Sunday, October 6, 2013
Review: Canned festival in Denton took the pretentiousness out of beer tasting
The absence of "rare" and "exclusive" tappings made fest patrons more likely to try new brews.
DENTON Despite the chilling wind and scattered bouts of rain, Dentonites came out in full force Saturday for the inaugural Canned beer and music festival in downtown.
A younger sibling to Untapped festival, held in both Dallas and Fort Worth earlier this year, Canned hosted more than 25 craft breweries from across the nation that offered sudsy samples from cans rather than beer taps. Inherently this made for a diverse roster, as many of the breweries were limited by the craft-in-a-can requirement. For example, Founders Brewing Co. (Grand Rapids, Mich.), normally a coveted tent, had only one beer available, its tasty All Day IPA.
But this imposed limitation was predominantly beneficial. Patrons, perhaps subconsciously, broadened their scopes, opting for beers they hadn’t tried rather than the “rarest” or “most exclusive” offerings. The absence of cask-aged recipes and Randall-infused pours leveled the playing field between tents.
Canned essentially took the pretentiousness out of beer tasting, and it became a festival for people who just like beer. It was simple, intrinsically “Denton” and it worked. Plus, sample sizes were twice as large as previous Untapped festivals, at 4 ounces each.
Texas was strongly represented, ironic considering how allegedly “behind the curve” the craft movement here is. Local breweries do seem to be following the latest trend in distribution, however. Cedar Creek Brewery offered its three signature recipes by the can; Deep Ellum Brewing Co. served five canned options; Austin Beerworks and Karbach Brewing Co. (Houston) each had four different brews; and Real Ale Brewing Co. (Blanco) offered three.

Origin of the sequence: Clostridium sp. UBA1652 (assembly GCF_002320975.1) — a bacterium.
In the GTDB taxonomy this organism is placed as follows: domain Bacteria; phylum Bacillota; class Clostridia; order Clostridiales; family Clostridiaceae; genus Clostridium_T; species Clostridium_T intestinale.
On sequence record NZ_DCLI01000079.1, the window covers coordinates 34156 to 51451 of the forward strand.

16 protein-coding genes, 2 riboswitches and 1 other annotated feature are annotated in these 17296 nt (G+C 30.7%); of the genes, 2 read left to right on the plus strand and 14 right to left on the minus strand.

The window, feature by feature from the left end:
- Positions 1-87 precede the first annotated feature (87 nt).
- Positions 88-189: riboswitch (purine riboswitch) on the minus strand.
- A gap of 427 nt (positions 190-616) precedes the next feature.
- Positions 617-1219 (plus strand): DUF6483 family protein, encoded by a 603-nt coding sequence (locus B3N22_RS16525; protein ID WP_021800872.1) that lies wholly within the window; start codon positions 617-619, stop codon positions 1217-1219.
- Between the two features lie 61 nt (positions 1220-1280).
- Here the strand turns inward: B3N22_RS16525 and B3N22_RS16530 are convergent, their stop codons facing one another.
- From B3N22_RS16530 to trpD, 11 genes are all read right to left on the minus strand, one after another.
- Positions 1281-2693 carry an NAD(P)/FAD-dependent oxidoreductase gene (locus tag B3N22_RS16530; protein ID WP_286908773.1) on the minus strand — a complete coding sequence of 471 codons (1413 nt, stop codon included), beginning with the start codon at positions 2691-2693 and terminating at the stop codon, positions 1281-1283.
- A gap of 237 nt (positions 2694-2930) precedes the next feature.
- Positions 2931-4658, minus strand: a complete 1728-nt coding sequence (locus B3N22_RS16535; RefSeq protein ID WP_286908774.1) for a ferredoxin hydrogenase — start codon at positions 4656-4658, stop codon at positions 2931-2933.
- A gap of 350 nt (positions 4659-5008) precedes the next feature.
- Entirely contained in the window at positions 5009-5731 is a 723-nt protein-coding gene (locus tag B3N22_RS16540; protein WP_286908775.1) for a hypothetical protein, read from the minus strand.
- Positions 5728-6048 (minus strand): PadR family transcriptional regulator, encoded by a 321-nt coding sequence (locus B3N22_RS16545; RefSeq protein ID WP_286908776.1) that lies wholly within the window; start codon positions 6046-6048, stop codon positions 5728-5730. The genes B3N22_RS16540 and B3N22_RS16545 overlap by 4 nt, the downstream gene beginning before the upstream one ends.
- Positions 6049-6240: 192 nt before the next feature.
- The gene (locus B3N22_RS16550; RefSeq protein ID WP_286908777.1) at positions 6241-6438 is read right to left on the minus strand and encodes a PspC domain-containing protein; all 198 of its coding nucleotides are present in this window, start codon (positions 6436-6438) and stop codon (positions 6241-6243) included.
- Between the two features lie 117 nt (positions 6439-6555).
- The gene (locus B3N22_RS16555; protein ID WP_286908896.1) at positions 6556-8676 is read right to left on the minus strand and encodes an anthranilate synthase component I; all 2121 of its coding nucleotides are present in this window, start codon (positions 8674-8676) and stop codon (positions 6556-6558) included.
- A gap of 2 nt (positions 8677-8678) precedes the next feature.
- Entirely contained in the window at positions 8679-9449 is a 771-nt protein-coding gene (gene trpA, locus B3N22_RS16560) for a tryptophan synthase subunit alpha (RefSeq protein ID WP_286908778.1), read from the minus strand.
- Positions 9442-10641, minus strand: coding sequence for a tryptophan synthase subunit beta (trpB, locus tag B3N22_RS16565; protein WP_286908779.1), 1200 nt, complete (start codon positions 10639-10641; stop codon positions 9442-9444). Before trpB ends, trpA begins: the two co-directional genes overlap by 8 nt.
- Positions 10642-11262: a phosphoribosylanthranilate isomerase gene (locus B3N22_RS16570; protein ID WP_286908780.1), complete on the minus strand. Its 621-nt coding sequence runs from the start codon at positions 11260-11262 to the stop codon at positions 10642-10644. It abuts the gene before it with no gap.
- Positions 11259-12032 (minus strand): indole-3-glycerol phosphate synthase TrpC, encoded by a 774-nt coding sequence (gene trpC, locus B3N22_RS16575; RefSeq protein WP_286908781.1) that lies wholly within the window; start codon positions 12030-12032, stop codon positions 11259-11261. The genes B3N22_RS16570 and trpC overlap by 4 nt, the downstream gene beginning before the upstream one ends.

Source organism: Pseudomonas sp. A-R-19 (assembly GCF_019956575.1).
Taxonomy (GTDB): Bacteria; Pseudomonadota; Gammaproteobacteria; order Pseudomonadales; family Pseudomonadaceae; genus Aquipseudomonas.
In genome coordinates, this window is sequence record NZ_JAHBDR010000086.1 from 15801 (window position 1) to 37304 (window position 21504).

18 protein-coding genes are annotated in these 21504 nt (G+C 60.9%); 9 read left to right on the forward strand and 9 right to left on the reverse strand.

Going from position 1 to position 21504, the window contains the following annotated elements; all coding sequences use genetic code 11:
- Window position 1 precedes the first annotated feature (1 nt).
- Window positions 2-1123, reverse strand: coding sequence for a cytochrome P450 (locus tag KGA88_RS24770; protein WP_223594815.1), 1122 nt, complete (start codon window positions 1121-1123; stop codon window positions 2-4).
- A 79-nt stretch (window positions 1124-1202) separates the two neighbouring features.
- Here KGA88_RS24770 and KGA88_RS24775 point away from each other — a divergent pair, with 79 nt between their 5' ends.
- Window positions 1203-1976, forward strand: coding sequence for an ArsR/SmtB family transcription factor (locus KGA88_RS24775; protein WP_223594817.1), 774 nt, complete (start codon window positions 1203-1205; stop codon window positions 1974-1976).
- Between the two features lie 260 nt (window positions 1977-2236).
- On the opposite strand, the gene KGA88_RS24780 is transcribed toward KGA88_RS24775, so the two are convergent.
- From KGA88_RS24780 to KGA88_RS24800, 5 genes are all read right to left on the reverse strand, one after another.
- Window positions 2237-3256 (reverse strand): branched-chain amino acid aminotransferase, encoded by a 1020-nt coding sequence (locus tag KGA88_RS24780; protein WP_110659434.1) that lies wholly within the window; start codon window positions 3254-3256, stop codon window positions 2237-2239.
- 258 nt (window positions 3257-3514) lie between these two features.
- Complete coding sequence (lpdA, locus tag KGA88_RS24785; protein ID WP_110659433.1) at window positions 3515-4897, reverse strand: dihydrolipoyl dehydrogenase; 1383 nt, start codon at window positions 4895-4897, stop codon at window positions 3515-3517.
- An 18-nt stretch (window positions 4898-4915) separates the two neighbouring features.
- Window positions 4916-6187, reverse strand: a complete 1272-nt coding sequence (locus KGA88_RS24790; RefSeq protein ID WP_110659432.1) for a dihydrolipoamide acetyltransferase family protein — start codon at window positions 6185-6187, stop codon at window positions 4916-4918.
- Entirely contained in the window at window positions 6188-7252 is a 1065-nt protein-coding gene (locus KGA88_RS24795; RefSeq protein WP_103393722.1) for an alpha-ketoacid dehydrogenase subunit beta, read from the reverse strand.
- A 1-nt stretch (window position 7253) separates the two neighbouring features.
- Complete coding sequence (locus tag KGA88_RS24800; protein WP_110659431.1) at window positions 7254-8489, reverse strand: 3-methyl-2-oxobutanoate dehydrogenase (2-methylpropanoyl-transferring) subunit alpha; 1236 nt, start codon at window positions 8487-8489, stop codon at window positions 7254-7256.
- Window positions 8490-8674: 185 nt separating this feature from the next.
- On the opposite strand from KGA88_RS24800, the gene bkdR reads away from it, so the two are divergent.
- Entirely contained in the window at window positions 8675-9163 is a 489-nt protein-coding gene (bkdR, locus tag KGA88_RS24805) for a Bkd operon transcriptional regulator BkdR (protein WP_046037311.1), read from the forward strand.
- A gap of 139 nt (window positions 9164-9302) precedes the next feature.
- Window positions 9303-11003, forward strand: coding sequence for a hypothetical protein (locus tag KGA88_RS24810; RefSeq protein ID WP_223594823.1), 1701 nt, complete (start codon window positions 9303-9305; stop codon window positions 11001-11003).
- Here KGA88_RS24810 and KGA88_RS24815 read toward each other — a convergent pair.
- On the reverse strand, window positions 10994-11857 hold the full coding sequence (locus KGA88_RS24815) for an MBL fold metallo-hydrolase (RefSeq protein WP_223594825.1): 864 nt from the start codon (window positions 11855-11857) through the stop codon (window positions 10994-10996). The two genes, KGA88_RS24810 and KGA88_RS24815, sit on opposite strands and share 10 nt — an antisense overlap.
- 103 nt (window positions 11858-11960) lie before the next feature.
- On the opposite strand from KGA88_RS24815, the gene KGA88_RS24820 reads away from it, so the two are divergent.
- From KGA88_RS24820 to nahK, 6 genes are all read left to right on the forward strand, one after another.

Santa Fe Brewing Co. was a standout among the fest. The Java Stout was so popular that it ran out by 5 p.m. The brewery’s Oktoberfest was mild and pleasantly fruity, unique because it was less spicy than traditional autumn blends. My personal favorite of the day was St. Feuilien's Wittikerke, a dry Belgian white with a crisp finish.
Several fruit-inspired beers were on hand at Canned. Sea Dog Brewing Co.’s blueberry wheat provided a sweet reprieve from some of the hoppy beers, though the flavor bordered on overwhelming. Austrian brewery Stiegl served its Grapefruit Raddler, which at 2.5% ABV was more like flavored soda, but nonetheless delicious.
For a fuller taste, hopheads ventured to Avery Brewing Co., where the chocolate flavors of Ellie’s Brown Ale comfortably matched the rainy weather. Ballast Point Brewing Co. and Brooklyn Brewery had hearty IPAs — Sculptin IPA and East India Pale Ale, respectively — that warmed to the bones.
The weather unintentionally cultivated a sense of community. Crowded beneath beer tents, strangers engaged in beer-centric conversation and were more inclined to learn about brews rather than just slog them back. Some of the volunteers serving were extremely knowledgeable about their brands, while others were obviously just going through the motions.
When the rain poured the hardest, it seemed like Canned may have been derailed for the rest of the evening. The crowd thinned, many taking shelter in the surrounding businesses. However, Denton's own Chambers ambitiously took the stage during the heart of the storm and played to the huddled masses of wet clothing and dancing umbrellas. By sunset, the weather had cleared, and when headliners The Helio Sequence and Menomena took the stage, the venue was filled again with dry, rosy faces.
Any beer festival’s biggest enemy is uncooperative weather. At Untapped Dallas, it was the relentless heat that ruined the fest for some (not us!). But Canned proved that come hell or high water, nothing stands between Denton and its love for good beer and good music.
See more from a few of the bands who played:Follow @tineywristwatch
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